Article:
Global Child Death Rates Drop Dramatically

A UNICEF report finds mortality rates have been almost cut in half, but more needs to be done.

Rates of malaria, polio and measles have dropped dramatically around the world, contributing to the decrease in global child death rates. (Photo: Marco Di Lauro/Getty Images)

Sep 13, 2012
Jeannine Stein, a California native, wrote about health for the Los Angeles Times. In her pursuit of a healthy lifestyle she has taken countless fitness classes, hiked in Nepal and got in a boxing ring.

Child deaths have been on a steady decline around the world in the past 20 years, a UNICEF report says, but more needs to be done to stop young children from dying from preventable diseases.

The number of children under the age of five who have died has almost been halved, going from almost 12 million in 1990 to about 6.9 million in 2011. The report, issued today from UNICEF and the United Nations Inter-agency Group for Child Mortality Estimation, pinpointed countries and regions where more efforts and resources are needed to stop more children from dying.

“We’re concentrating our energies much more on the countries where the biggest challenges remain,” UNICEF Chief of Health Ian Pett said in a news release. “We’re re-focusing on the killers of children that haven’t received enough attention yet.”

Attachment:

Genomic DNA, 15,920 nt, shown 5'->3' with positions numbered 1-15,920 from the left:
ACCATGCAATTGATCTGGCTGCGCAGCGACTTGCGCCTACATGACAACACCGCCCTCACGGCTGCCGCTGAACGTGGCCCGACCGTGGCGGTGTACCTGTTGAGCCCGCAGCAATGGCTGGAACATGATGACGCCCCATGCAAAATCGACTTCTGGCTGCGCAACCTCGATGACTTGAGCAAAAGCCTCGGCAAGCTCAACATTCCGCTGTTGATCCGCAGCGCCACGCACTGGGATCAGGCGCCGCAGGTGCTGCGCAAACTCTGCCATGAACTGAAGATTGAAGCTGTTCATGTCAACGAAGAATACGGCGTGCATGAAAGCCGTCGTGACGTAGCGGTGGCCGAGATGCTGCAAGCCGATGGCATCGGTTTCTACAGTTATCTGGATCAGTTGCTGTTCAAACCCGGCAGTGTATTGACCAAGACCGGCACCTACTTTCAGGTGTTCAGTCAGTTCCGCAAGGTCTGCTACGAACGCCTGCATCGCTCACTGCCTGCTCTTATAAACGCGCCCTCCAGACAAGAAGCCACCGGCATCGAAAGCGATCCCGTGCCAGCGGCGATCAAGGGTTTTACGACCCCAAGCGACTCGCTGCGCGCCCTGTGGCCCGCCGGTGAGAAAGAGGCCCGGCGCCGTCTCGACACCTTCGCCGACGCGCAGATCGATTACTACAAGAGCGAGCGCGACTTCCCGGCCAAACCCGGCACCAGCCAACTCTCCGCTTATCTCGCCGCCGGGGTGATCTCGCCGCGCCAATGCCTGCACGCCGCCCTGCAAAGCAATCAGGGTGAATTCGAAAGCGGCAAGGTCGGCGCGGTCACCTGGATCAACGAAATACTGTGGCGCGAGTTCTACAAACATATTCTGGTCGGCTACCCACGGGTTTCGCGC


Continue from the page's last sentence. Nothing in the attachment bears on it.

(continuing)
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In 2011 half of the deaths around the world in children under five happened in five countries: India, Nigeria, the Democratic Republic of the Congo, Pakistan and China. By region, Sub-Saharan Africa has the highest mortality rate; there, on average one in five children is dead before the age of five.

Worldwide, about 40 percent of all deaths of children under five happened with in the first 28 days of life, most of them due to preterm birth complications and problems during delivery. Around the world, more than a third of deaths can be linked to undernutrition, which UNICEF defines as the result of hunger and recurring infectious diseases.

Great progress has been made, the report notes, in combatting malaria, polio and measles. Lower rates of polio and measles can be chalked up to vaccines, and the drop in malaria is due to focused programs such as the Global Fund to Fight AIDS, Malaria and Tuberculosis.

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In a foreword to the report, UNICEF executive director Anthony Lake wrote, “Our advances to date stem directly from the collective com­mitment, energy and efforts of governments, donors, non-gov­ernmental organizations, UN agencies, scientists, practitioners, communities, families and individuals.”

But rates of pneumonia and diarrhea remain problematic in many countries; in June UNICEF released a report saying that a little under a third of deaths among children under five are due to those illnesses, and that millions could be saved with solutions such as cleaner water, better sanitation and more immunizations.

The new report said that infectious diseases are commonly found among the poor and at-risk “who lack access to basic prevention and treatment interventions.”

“It’s important that, in all countries, we continue to target the most vulnerable populations,” Pett said. “This isn’t just in delivering health services; it’s also focusing on the major determinants of health outcomes, such as the mother’s education, good communications, good infrastructure and good governance.”

What is the most eye-opening part of the report for you? Let us know in the comments.

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